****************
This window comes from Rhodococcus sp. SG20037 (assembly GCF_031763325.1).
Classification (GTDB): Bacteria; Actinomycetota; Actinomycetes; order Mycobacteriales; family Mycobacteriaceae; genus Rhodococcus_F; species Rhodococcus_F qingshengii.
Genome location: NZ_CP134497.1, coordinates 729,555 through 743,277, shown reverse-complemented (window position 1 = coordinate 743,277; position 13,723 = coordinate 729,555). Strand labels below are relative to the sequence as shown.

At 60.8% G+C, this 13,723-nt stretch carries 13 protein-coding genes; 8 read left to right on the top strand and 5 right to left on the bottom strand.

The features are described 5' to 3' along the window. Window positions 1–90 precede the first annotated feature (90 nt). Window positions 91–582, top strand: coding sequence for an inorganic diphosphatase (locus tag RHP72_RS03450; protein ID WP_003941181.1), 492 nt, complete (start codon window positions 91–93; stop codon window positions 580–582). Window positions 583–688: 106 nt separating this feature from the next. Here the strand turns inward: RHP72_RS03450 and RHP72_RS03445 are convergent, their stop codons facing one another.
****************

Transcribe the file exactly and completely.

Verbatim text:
This window comes from Rhodococcus sp. SG20037 (assembly GCF_031763325.1).
Classification (GTDB): Bacteria; Actinomycetota; Actinomycetes; order Mycobacteriales; family Mycobacteriaceae; genus Rhodococcus_F; species Rhodococcus_F qingshengii.
Genome location: NZ_CP134497.1, coordinates 729,555 through 743,277, shown reverse-complemented (window position 1 = coordinate 743,277; position 13,723 = coordinate 729,555). Strand labels below are relative to the sequence as shown.

At 60.8% G+C, this 13,723-nt stretch carries 13 protein-coding genes; 8 read left to right on the top strand and 5 right to left on the bottom strand.

The features are described 5' to 3' along the window. Window positions 1–90 precede the first annotated feature (90 nt). Window positions 91–582, top strand: coding sequence for an inorganic diphosphatase (locus tag RHP72_RS03450; protein ID WP_003941181.1), 492 nt, complete (start codon window positions 91–93; stop codon window positions 580–582). Window positions 583–688: 106 nt separating this feature from the next. Here the strand turns inward: RHP72_RS03450 and RHP72_RS03445 are convergent, their stop codons facing one another.